"Where Have the Walnuts Gone?" Top 5 Page for this destination Walnut Creek by SteveOSF
Walnut Creek Travel Guide: 31 reviews and 87 photos
I could not imagine a distant traveler examining a globe to find where the next adventure will be and deducing that it must be Walnut Creek. Walnut Creek is a suburban city in the San Francisco Bay Area. It lies about 30 miles east of San Francisco. Although it is unlikely to be your primary vacation destination, if you find yourself in Walnut Creek, you will be able to enjoy some fine dining, access to local trails for hiking, and close proximity to major Bay Area cities.
By car from San Francisco you have to go over a bridge and through a tunnel to get there. Using BART, the regional mass transit system, you have to go under a bay and through several tunnels to get there. The time to or from the San Francisco will be determined by the traffic gods, who usually sentence you to an hour of one-way travel, give or take 30 minutes.
Walnut Creek does offer a wide selection of dining for any budget from fine Italian dining at Prima to simple fast food. Abundant choices for quality dining are present. Many are within a short distance of each other downtown.
Hiking trails surround Walnut Creek and extend for miles into open space. Various critters roam the surrounding hills. Deer are abundant and occasionally roam the city streets at night. Even coyotes can be seen in the hills. However, anyone venturing into the surrounding hills in the summer should beware of the scorching heat that is often present mid-day at that time of year.
Although mostly a bedroom community, Walnut Creek does have a decent downtown.
The downtown is split into two regions, the commercial and the retail areas. In the retail portion, many shops and some excellent restaurants can be found. This small city has much more to offer than a typical suburb.
The Bolbones Indians formerly inhabited the lands that were to become Walnut Creek. Captain Pedro Fages led the first Spanish exploration party into Contra Costa County in 1772. In 1821 Spain lost its claim to California and Mexico gained title. Eventually the location was divided into four Mexican land grants. One of those grants containing 18,000 acres went to Dona Juana Sanchez de Pacheco, who later deeded it to her two grandsons. One of those grandsons, Ygnacio Sibrian, built the first roofed home in the valley.
The site of Walnut Creek was originally called "The Corners" in reference to the convergence of two dirt roads, one leading from Pacheco to the north and the other from Lafayette to the west. It also was the spot where the four Mexican land grants met. This corner is at the current intersection of Mt. Diablo Boulevard and North Main Street.
The first American settler (that was not Native American) was a squatter named William Slusher, who built a dwelling on the bank of the creek in 1849 (near present day downtown). Walnut Creek was then known as “Nuts Creek”. It was so named because of the walnuts that early settlers had planted near the creek. In the 1855, Milo Hough of Lafayette built a hotel named “Walnut Creek House” in the corners. A blacksmith shop and a store soon joined the hotel.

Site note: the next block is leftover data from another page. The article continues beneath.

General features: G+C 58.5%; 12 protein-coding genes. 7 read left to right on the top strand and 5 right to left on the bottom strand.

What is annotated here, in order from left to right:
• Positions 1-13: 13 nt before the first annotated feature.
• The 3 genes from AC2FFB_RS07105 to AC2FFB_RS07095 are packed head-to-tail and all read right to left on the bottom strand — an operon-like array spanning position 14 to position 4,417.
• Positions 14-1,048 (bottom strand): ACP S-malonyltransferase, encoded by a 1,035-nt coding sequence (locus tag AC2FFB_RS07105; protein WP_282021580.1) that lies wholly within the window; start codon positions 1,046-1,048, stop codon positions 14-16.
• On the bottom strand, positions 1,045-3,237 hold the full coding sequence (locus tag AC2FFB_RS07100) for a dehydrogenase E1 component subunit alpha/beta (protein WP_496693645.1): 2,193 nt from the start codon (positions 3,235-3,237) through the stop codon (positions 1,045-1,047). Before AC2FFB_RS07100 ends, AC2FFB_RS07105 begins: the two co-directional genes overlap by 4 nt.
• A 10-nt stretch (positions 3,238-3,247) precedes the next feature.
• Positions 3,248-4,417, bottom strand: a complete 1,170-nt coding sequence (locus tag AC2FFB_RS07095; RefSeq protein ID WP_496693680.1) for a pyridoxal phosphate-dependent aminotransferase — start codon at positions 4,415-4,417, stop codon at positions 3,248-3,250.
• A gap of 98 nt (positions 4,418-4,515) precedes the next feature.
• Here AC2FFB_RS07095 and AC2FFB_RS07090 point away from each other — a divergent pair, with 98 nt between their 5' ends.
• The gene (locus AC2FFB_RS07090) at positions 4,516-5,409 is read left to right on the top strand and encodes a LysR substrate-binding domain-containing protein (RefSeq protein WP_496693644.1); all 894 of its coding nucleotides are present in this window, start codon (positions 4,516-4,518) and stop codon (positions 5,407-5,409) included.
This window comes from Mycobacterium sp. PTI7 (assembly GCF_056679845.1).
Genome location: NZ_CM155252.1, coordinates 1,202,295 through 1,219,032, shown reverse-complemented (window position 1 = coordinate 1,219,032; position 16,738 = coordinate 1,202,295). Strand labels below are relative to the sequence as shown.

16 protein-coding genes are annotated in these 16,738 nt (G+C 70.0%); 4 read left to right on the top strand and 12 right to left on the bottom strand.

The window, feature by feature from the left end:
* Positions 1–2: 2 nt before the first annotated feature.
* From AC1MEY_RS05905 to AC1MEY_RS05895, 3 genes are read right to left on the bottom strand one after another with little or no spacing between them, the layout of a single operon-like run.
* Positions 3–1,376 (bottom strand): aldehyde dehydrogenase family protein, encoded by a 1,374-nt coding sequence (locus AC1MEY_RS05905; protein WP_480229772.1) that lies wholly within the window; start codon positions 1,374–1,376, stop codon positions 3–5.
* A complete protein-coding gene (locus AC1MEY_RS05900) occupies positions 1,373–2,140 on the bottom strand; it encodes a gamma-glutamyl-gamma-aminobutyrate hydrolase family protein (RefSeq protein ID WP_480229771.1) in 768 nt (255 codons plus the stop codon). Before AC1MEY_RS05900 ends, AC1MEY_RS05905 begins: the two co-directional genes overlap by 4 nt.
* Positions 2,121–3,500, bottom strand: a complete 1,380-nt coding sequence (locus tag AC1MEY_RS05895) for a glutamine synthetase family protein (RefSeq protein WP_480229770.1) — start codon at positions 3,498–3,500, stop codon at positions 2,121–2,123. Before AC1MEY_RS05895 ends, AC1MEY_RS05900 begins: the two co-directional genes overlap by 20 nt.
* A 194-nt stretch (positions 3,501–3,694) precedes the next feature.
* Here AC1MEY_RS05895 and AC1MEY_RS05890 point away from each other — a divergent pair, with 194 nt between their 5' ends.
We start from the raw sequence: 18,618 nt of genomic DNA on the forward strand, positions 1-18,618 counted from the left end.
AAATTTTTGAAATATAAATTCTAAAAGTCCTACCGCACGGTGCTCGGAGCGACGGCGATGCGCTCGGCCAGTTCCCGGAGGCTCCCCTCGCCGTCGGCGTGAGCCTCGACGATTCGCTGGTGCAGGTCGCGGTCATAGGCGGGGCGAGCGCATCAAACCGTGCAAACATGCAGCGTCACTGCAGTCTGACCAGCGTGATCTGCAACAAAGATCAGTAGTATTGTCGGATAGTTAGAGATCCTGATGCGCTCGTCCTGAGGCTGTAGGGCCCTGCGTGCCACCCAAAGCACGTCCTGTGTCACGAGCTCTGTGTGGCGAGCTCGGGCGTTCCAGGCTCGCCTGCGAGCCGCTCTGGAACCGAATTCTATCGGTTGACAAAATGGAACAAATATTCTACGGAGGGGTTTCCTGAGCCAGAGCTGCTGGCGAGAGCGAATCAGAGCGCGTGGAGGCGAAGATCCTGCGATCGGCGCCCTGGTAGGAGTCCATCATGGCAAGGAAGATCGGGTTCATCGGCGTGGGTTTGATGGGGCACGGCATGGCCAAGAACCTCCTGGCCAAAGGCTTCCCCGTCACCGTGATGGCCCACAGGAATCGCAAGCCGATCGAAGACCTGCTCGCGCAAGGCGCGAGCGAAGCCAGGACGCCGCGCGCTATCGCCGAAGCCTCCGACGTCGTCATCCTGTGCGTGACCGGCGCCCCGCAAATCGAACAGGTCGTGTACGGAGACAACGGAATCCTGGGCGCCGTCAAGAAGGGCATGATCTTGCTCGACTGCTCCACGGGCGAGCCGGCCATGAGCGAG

In 1860 Hiram Penniman laid out the first town site and realigned Main Street to its current configuration. In December 1862 a United States Post Office was established, and the community was renamed “Walnut Creek.” The first subdivision was filed by Homer Shuey in about 1866. This established the modern day street pattern of Walnut Creek.
The arrival of Southern Pacific Railroad service in 1891 caused the town to grow. In 1914 Walnut Creek was incorporated as the eighth city in Contra Costa County. The rail service was terminated in the early 1960s. The old railroad alignment was eventually converted to the popular Iron Horse Trail. Today Walnut Creek is connected to the Bay Area Rapid Transit (BART) system. The Walnut Creek BART station was opened in 1973.
By the 1890s, with the introduction of irrigation, farmers planted fruit and nut orchards, which replaced wheat as the major crop in the area. In the 1930s pears and walnuts were the only significant crops. But by 1950, agriculture ceased to be an important economic factor in Walnut Creek.
In 1910, the Great Western Power Company first brought electricity to Walnut Creek. The Ramona Theatre, Walnut Creek's first movie house, opened on March 6, 1920. In 1921, the paving of Main Street was completed.
Walnut Creek's Broadway Shopping Center, Contra Costa County's first major retail center, opened in 1951. The downtown has grown into a significant regional retail center. Unfortunately, many of the town's early commercial buildings have been removed to make way for new large retail stores that were designed to have a somewhat older appearance.
Today, the actual Walnut Creek has been routed underneath downtown through a series of tunnels starting at the southwest end of Macy’s and ending just southwest of Maria Maria (formerly the Cantina) Restaurant. It is a bit ironic that in its quest for "progress", Walnut Creek placed its original namesake literally underneath its retail outlets.
The population of Walnut Creek experienced slow growth throughout the first half of the 20th Century. Post World War II, the growth rate exploded. The growth rate did not even start to slow down until about 1990. The community feels the effects of this expansion in housing costs, traffic jams, and downtown congestion.
- Pros:Some great restaurants.
- Cons:Scorching summer heat.
- In a nutshell:East Bay city with a downtown.
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